The result on the command-line mode is:

1
2.3
true
Hello, World !

However, you can NOT declare multiple variable in 1 statement in the Vnano:

Declaration of Arrays

You can declare and use arrays as follows:

The result on the command-line mode is:

123

However, you can NOT use array initializers in the Vnano:

Control Statements

In control statements of C-like languages, Vnano supports "if" / "else" / "for" / "while" / "continue" / "break" statements.

"if" and "else" statements

The folloing is an example code of "if" and "else" statements:

The result is:

x is 1.

By the way, in the Vnano, after of "if" / "else" / "for" / "while" statements must be a block statement {...}. So you can NOT write single statement which is not enclosed by braces { } after the "if" statement as follows:

However, for "else" statement at just before of "if" statement (so-called "else if"), braces { } can be omitted.

"for" statement

The folloing is an example code of "for" statement:

Please note that braces { } can not be omitted. The result is:

i=1
i=2
i=3
i=4
i=5

"while" statement

The folloing is an example code of "while" statement:

Please note that braces { } can not be omitted. The result is:

a=500
a=377
a=254
a=131
a=8

"break" statement

The folloing is an example code of "break" statement:

The result is:

i=1
i=2
i=3

"continue" statement

The folloing is an example code of "continue" statement:

The result is:

i=1
i=2
i=4
i=5
i=7
i=8
i=10

Expressions

Elements of expressions

An expression is a series of tokens to describe operations, consists of operators, operands, and parentheses ( ). An expression can be a statement as an "expression statement" by itself. In addition, expressions can be parts of other kinds of statements, e.g.: a condition expression of "if" statement.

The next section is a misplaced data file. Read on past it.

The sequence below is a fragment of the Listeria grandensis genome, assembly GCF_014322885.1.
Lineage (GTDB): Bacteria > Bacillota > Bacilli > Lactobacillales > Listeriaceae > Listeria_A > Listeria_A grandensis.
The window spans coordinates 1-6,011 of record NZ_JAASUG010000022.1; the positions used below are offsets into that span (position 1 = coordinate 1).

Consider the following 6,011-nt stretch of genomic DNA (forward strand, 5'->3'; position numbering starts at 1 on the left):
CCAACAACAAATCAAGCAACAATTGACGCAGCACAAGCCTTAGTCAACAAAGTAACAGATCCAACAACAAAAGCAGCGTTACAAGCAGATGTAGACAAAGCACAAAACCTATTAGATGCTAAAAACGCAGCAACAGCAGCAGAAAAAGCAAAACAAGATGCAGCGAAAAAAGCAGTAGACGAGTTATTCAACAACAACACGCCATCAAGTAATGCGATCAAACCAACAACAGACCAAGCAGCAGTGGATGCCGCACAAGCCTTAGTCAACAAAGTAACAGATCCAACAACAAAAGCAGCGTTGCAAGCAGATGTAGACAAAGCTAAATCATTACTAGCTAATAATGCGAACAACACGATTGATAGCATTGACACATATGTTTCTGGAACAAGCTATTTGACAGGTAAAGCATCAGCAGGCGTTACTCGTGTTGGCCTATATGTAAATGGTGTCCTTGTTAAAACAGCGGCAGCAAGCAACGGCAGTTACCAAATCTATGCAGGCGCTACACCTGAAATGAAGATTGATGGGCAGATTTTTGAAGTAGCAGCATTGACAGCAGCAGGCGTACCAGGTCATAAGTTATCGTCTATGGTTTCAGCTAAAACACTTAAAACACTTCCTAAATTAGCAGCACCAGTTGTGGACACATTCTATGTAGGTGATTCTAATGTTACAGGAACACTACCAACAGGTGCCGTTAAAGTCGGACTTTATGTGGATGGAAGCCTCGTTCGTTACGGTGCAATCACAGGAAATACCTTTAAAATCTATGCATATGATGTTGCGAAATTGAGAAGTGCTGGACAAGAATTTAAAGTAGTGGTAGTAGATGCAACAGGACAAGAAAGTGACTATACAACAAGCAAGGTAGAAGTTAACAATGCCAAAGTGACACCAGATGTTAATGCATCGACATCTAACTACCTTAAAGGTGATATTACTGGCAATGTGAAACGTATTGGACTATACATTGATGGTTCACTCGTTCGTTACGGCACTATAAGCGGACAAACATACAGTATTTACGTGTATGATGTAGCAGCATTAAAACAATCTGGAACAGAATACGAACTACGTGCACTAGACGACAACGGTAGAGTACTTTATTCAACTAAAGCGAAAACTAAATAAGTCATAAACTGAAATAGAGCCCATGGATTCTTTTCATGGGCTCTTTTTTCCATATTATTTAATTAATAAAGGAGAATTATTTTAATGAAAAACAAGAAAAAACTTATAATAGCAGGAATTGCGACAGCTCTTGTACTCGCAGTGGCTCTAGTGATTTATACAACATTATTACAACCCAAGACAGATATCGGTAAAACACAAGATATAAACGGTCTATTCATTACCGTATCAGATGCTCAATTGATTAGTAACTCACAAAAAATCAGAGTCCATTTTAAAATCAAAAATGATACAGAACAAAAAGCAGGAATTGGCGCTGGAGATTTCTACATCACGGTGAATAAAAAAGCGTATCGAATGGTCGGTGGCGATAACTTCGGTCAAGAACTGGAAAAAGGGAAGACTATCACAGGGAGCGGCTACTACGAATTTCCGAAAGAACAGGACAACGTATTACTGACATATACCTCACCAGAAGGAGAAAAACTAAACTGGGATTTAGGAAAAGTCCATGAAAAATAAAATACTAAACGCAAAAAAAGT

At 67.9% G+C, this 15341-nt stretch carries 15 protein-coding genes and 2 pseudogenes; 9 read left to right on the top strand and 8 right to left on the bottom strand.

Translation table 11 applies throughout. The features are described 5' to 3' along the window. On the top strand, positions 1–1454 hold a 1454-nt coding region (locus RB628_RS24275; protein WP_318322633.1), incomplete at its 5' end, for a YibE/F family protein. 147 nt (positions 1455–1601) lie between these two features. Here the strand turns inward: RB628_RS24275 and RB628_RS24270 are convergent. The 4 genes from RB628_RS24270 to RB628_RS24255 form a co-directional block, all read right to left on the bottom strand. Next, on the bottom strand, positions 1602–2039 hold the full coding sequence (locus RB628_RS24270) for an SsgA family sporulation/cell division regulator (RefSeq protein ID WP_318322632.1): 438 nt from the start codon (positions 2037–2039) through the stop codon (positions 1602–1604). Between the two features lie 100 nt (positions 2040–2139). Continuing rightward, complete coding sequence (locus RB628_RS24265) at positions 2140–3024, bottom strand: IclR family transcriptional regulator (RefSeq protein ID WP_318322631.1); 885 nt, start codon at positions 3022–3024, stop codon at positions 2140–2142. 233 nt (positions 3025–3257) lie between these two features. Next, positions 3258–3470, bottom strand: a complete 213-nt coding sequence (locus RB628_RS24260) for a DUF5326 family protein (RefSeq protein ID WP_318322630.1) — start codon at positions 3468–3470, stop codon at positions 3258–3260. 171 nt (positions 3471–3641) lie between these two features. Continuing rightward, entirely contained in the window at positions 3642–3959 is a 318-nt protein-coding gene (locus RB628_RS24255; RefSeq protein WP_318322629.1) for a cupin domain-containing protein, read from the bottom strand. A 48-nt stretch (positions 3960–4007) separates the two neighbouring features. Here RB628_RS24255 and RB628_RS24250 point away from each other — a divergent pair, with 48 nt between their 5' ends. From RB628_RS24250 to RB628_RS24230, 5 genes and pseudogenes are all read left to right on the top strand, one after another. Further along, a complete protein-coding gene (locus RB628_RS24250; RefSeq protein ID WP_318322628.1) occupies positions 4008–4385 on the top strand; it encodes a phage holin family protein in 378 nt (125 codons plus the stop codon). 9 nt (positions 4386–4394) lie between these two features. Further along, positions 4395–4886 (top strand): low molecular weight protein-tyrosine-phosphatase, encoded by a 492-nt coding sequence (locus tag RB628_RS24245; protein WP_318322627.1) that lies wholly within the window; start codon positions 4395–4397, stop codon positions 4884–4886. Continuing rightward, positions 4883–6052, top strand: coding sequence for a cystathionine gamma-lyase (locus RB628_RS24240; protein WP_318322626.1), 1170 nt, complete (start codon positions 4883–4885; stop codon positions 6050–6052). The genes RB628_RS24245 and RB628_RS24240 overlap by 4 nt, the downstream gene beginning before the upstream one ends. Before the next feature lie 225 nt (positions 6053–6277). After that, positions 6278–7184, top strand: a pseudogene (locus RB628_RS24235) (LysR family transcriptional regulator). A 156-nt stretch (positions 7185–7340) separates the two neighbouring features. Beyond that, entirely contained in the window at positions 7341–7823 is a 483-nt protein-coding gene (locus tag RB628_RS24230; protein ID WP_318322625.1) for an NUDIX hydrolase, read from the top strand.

As syntactic elements of expressions, "operators" are symbols of operations, e.g.: "+", "-", and so on. Values to be operated are called as "operands", e.g.: 1 and 2.3 for "1 + 2.3". More specifically, as syntactic elements, values directly described such as "1", "2.3" and so on are called as "literals". Besides literals, identifiers of variables (e.g.: "x"), and results of other operations can be operands.

For example:

In the above expression, "+" and "*" are operators, "x" and "2" and "3" are operands, "(" and ")" are parentheses.

However, the result of the addition "(x + 2)" is also an operand for the "*" operator, so the word "operands" is ambiguous. For disambiguation, sometimes minimum units of operands such as "x" and "2" and "3" are syntactically called as "leaf operands".

By the way, in the Vnano, as the same with the C programming language, the symbol of the assignment "=" is an operator, so the following is also an expression:

Operators

The following is the list of operators supported in the Vnano:

Operator Precedence Syntax Associativity Data Types of Operands Data Type of Result
Function Call
( ... , ... , ... )
1000 multiary
(multiary)
left any any
Array Indices
[ ... ][ ... ][ ... ]
1000 multiary left int any
++ 1000 postfix left int int
-- 1000 postfix left int int
+ 2000 prefix right int int
- 2000 prefix right int int
! 2000 prefix right bool bool
Cast
(...)
2000 prefix right any any
* 3000 binary left int, float int, float (See the next table)
/ 3000 binary left int, float int, float
% 3000 binary left int, float int, float
+ 3100 binary left int, float, string int, float, string
- 3100 binarytd> left int, float int, float
< 4000 binary left int, float bool
<= 4000 binary left int, float bool
> 4000 binary left int, float bool
>= 4000 binary left int, float bool
== 4100 binary left any bool
!= 4100 binary left any bool
&& 5000 binary left bool bool
|| 5100 binary left bool bool
= 6000 binary right any any
*= 6000 binary right int, float int, float
/= 6000 binary right int, float int, float
%= 6000 binary right int, float int, float